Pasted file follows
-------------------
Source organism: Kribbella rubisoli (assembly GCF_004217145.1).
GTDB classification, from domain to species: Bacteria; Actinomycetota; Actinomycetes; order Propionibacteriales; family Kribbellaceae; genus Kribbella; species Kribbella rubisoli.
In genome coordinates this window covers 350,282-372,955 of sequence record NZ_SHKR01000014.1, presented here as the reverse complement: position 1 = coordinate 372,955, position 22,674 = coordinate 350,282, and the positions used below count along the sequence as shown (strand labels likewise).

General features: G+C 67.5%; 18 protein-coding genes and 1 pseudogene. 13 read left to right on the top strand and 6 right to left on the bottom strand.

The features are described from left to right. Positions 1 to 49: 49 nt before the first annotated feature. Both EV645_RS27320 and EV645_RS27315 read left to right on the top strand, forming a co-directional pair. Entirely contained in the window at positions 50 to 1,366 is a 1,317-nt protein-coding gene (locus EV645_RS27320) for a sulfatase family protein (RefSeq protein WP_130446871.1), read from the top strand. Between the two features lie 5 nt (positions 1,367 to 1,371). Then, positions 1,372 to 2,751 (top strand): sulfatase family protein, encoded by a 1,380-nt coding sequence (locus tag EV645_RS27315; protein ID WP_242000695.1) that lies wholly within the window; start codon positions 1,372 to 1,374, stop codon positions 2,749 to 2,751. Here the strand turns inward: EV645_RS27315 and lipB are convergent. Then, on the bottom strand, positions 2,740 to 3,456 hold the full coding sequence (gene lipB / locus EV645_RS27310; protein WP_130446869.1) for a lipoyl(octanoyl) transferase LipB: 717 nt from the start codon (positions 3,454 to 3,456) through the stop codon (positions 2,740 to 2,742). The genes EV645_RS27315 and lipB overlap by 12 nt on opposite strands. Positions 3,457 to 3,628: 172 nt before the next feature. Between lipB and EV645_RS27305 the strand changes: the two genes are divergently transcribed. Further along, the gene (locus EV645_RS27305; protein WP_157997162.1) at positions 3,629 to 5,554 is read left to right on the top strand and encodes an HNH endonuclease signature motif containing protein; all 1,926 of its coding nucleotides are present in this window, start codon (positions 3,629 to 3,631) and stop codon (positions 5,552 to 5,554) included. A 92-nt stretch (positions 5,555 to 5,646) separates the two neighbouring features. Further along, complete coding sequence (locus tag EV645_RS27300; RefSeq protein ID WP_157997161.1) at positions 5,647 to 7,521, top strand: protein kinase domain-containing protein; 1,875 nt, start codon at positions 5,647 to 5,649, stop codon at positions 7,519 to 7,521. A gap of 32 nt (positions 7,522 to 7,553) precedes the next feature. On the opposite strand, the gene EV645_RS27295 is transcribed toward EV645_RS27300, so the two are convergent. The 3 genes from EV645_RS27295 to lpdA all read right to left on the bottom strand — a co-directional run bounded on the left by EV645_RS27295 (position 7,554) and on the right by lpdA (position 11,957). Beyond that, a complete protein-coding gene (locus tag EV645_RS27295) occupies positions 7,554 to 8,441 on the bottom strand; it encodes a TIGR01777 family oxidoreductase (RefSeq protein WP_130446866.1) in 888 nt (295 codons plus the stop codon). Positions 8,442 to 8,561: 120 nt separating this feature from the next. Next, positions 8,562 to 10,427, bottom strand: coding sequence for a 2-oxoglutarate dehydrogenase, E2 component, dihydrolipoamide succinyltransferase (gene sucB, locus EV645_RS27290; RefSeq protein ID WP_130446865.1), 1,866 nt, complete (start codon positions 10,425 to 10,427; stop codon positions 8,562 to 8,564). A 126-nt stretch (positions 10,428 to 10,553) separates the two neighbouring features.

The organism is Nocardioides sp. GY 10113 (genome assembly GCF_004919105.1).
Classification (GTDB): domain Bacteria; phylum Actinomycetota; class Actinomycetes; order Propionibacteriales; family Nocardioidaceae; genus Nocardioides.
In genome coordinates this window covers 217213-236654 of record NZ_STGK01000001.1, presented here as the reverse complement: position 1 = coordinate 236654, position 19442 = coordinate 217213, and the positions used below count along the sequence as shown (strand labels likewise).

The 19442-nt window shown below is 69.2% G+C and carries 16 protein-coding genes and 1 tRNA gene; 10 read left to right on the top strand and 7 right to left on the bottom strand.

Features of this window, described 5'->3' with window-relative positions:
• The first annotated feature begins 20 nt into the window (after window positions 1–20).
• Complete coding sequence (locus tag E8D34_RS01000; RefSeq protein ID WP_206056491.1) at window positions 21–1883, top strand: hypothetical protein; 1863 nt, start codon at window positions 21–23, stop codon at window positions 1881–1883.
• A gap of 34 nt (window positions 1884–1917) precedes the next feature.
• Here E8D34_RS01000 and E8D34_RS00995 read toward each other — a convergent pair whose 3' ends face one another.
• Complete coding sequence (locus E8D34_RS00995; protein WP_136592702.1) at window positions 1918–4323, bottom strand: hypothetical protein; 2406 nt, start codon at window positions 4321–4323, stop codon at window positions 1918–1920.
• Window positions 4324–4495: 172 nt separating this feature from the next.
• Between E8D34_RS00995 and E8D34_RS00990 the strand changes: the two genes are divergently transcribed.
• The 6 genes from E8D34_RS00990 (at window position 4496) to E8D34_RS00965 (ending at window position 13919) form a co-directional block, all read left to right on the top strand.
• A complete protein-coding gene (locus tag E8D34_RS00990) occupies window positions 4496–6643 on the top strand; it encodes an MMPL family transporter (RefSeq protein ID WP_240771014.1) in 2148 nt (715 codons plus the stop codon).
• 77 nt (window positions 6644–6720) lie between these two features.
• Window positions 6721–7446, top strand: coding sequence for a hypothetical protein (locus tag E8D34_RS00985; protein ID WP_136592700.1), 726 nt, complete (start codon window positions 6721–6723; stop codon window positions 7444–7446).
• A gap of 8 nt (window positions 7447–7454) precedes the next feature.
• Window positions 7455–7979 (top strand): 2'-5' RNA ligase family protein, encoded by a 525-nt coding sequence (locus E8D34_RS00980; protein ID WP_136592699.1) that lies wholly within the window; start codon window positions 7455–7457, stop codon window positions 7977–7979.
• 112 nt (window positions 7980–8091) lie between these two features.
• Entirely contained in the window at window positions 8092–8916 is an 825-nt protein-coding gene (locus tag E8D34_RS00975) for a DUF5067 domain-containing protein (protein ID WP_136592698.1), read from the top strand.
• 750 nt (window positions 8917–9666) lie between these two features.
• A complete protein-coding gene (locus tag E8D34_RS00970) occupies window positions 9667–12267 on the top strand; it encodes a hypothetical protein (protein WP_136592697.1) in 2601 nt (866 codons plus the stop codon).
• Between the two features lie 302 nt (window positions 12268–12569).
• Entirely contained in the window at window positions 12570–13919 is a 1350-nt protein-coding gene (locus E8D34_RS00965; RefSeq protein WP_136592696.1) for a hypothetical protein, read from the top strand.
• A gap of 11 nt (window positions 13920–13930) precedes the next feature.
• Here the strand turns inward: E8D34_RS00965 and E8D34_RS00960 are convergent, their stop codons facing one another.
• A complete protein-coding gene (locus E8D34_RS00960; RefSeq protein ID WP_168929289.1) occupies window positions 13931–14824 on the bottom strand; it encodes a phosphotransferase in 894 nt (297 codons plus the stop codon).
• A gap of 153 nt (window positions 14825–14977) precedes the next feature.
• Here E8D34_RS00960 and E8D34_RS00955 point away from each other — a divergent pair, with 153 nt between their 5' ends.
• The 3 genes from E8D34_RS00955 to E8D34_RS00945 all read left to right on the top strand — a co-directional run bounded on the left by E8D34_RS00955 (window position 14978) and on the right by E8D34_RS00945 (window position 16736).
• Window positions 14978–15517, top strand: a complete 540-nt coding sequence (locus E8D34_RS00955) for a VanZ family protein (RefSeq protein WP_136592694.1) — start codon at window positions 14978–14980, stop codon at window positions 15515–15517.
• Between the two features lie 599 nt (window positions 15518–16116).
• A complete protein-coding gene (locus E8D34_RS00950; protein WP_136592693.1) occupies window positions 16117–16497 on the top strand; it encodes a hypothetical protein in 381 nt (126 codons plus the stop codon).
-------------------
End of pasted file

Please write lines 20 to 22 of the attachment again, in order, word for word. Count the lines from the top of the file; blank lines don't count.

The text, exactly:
• 77 nt (window positions 6644–6720) lie between these two features.
• Window positions 6721–7446, top strand: coding sequence for a hypothetical protein (locus tag E8D34_RS00985; protein ID WP_136592700.1), 726 nt, complete (start codon window positions 6721–6723; stop codon window positions 7444–7446).
• A gap of 8 nt (window positions 7447–7454) precedes the next feature.